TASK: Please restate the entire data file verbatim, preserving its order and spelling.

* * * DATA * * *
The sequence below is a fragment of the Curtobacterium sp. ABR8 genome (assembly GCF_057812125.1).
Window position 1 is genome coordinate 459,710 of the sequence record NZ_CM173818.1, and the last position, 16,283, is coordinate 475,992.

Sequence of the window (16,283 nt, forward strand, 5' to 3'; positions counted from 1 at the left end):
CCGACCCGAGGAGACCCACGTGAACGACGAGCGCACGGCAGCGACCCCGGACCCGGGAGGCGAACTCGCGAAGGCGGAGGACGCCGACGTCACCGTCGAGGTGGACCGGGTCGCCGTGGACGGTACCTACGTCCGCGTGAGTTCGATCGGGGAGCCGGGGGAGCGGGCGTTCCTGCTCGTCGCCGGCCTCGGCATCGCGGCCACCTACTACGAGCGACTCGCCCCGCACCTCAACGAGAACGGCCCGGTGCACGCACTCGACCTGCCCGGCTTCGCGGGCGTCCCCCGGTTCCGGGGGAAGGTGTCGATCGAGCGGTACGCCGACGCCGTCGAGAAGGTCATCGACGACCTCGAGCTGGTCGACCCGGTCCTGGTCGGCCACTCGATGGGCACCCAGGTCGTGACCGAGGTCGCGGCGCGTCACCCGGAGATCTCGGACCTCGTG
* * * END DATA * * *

The sequence below is a fragment of the Curtobacterium sp. ABR8 genome (assembly GCF_057812125.1).
Window position 1 is genome coordinate 459,710 of the sequence record NZ_CM173818.1, and the last position, 16,283, is coordinate 475,992.

Sequence of the window (16,283 nt, forward strand, 5' to 3'; positions counted from 1 at the left end):
CCGACCCGAGGAGACCCACGTGAACGACGAGCGCACGGCAGCGACCCCGGACCCGGGAGGCGAACTCGCGAAGGCGGAGGACGCCGACGTCACCGTCGAGGTGGACCGGGTCGCCGTGGACGGTACCTACGTCCGCGTGAGTTCGATCGGGGAGCCGGGGGAGCGGGCGTTCCTGCTCGTCGCCGGCCTCGGCATCGCGGCCACCTACTACGAGCGACTCGCCCCGCACCTCAACGAGAACGGCCCGGTGCACGCACTCGACCTGCCCGGCTTCGCGGGCGTCCCCCGGTTCCGGGGGAAGGTGTCGATCGAGCGGTACGCCGACGCCGTCGAGAAGGTCATCGACGACCTCGAGCTGGTCGACCCGGTCCTGGTCGGCCACTCGATGGGCACCCAGGTCGTGACCGAGGTCGCGGCGCGTCACCCGGAGATCTCGGACCTCGTG